Week 2 gender and youth in africa

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  • In order to understand why Gender and Youth are important in the context of development in Africa, we need to look at how “development” is defined and how it is compared with “growth”. We also need to understand why “human development” is important within the context of development and what has led to the focus on women and youth.
  • GDP or Gross National Product is the total amount paid for goods and services which a coutry produces over a specific time period. GNP or Gross National Product is the market value of all products and services produced in one year by labor and property supplied by the residents of a country. Source:wikipedia.com(Please research definitions and how these indicators are used).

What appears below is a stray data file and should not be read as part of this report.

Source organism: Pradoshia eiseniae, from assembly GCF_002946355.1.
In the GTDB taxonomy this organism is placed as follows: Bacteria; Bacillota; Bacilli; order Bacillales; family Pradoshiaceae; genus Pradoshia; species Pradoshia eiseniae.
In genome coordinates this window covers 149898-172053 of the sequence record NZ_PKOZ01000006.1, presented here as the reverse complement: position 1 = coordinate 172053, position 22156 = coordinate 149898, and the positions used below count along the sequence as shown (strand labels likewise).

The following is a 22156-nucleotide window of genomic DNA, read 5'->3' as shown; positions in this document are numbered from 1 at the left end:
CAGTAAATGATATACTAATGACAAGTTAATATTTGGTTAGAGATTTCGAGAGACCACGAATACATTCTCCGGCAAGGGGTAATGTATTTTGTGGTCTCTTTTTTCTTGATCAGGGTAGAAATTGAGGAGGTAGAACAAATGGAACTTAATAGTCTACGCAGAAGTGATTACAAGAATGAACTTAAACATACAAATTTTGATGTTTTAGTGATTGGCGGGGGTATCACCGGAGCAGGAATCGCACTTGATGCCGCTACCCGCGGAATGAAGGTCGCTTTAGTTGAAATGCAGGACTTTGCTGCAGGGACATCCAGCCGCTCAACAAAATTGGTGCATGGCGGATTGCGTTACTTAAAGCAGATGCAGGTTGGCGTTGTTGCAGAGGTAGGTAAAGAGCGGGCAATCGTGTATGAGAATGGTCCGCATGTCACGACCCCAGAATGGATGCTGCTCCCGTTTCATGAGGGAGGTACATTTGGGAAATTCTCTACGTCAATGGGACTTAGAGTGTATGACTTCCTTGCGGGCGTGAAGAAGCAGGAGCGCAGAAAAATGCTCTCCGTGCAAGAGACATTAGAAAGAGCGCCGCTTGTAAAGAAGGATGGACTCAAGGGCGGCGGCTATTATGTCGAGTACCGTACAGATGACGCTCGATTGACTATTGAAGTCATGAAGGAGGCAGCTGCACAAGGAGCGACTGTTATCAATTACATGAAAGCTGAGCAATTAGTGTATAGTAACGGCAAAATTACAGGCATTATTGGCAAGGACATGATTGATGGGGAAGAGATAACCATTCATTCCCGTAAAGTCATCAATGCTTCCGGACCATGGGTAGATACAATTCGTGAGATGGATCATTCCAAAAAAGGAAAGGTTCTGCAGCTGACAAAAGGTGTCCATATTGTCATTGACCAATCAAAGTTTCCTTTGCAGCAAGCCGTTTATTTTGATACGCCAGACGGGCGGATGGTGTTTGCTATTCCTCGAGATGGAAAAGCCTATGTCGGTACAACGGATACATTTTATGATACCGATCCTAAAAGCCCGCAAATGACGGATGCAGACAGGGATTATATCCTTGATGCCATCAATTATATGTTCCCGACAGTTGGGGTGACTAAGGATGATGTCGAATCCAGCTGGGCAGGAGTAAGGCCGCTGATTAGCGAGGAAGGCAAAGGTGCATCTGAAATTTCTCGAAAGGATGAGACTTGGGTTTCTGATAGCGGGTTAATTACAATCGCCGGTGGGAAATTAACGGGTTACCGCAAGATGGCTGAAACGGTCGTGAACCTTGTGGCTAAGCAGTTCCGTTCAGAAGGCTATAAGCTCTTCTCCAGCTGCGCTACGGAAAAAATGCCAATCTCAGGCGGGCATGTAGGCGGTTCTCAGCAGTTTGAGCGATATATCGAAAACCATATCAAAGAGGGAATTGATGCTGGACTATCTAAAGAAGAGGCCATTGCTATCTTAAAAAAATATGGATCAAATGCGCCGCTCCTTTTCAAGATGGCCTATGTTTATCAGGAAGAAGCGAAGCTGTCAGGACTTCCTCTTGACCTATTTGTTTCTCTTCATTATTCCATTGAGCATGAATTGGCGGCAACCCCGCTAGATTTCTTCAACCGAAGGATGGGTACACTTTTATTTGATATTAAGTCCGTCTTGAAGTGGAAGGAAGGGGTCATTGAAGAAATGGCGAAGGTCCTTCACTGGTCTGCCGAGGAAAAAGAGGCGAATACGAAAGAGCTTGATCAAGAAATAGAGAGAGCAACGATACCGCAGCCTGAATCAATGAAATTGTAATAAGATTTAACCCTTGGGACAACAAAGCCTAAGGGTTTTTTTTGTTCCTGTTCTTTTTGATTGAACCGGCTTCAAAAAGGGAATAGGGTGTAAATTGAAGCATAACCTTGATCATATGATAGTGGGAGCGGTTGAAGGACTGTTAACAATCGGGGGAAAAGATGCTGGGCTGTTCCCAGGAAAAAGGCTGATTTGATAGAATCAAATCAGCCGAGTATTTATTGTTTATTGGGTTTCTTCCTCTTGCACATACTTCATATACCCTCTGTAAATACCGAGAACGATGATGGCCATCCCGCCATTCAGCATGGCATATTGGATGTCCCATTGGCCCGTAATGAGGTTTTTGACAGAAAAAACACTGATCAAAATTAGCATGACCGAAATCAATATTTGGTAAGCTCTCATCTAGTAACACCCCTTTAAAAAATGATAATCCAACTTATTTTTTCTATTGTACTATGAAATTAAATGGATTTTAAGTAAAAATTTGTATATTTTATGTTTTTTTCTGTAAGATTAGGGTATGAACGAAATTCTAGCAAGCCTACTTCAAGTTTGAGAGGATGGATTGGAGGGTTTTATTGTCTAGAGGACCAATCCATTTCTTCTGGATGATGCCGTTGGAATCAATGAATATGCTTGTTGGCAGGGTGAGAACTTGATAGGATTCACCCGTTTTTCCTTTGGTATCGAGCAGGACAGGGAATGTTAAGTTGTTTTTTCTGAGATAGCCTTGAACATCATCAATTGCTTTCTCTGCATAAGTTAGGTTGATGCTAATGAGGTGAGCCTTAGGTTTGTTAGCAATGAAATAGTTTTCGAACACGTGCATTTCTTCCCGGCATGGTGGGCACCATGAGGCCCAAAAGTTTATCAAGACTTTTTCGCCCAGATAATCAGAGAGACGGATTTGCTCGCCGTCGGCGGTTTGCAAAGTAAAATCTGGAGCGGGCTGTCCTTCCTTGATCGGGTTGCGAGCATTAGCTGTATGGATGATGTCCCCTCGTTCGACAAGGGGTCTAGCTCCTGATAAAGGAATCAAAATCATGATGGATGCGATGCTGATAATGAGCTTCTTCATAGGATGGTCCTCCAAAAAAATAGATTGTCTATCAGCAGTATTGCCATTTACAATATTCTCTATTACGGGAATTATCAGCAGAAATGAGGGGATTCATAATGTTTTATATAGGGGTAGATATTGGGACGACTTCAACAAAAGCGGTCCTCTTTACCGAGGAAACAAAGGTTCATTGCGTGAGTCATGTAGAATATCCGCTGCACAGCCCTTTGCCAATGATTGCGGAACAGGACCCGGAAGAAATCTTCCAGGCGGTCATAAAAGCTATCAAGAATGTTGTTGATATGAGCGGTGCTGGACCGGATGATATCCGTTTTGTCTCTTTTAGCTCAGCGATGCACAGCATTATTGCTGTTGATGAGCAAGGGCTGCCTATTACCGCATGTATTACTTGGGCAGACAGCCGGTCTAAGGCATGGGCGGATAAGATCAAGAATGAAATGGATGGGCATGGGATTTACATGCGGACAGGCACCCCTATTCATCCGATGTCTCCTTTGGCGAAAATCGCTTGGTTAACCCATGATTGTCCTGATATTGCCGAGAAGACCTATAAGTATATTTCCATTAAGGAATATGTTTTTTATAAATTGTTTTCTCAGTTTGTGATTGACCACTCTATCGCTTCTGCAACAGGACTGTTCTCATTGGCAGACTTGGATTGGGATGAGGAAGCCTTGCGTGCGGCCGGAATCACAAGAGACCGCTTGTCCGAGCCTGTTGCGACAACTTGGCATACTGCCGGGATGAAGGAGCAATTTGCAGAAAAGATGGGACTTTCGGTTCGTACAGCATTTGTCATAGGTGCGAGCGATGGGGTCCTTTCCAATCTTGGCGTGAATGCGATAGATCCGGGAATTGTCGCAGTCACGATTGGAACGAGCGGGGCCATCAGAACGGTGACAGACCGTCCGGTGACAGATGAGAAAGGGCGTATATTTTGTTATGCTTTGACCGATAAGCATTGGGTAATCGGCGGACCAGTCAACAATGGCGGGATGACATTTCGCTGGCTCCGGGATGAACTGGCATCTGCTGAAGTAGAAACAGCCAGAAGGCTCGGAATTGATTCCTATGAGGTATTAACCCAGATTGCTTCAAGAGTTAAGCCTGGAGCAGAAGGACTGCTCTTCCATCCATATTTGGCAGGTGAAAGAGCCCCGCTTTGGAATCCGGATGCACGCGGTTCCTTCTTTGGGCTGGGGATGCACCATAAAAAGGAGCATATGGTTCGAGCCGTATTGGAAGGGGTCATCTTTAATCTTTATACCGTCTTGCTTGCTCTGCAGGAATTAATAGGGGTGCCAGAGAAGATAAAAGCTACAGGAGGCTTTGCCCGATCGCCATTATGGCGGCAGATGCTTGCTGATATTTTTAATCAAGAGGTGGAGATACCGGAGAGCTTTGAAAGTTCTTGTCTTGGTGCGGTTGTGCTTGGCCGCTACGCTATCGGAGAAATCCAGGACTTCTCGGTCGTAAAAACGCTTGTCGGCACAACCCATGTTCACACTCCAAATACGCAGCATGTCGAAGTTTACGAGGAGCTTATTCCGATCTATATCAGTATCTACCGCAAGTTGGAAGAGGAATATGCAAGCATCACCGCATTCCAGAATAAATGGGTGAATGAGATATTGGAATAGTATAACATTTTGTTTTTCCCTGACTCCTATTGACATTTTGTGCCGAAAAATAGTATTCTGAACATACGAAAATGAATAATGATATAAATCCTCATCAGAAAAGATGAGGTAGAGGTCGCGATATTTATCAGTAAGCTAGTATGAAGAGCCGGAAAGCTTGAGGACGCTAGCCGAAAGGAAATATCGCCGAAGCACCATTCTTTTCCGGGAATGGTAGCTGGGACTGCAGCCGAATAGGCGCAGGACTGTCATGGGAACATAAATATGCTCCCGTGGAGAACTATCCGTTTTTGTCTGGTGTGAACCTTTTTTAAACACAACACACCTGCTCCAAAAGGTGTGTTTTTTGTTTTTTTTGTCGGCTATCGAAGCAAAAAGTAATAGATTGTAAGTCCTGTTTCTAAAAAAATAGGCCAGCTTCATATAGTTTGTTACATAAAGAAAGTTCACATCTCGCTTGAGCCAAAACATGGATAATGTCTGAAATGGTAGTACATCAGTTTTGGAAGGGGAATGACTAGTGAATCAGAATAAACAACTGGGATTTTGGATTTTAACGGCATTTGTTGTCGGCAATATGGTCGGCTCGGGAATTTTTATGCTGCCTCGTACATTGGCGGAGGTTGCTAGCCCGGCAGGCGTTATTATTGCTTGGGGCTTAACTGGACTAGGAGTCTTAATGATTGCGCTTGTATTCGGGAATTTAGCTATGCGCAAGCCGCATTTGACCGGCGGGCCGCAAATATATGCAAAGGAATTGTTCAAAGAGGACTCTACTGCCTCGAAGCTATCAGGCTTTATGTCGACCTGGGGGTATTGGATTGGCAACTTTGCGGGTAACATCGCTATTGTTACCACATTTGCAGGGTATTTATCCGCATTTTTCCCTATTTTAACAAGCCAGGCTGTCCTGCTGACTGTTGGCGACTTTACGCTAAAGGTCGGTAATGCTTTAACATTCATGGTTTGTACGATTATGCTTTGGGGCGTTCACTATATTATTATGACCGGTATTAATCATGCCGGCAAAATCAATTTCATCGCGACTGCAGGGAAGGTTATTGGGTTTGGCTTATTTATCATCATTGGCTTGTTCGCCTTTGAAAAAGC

• UNIFEM, The United Nations Entity for Gender Equality and mainstreaming
  • There are several definitions for youth; in many countries youth is also referred to persons between the ages of 15 to 30
  • Week 2 gender and youth in africa

    1. 1. The Canadian and African Business Women’s Alliance, CAABWAExperiencing Development in Africa IDSA02H3/AFSA03H3
    2. 2. Plan10-11am - Admin, Review & Reflection11-12noon - Guest Speaker Lecture & Q & A12- 12.10 - Break12.10 - 1.00pm - Case Studies & Class Discussion @ Bevor Consulting and Training Services 2011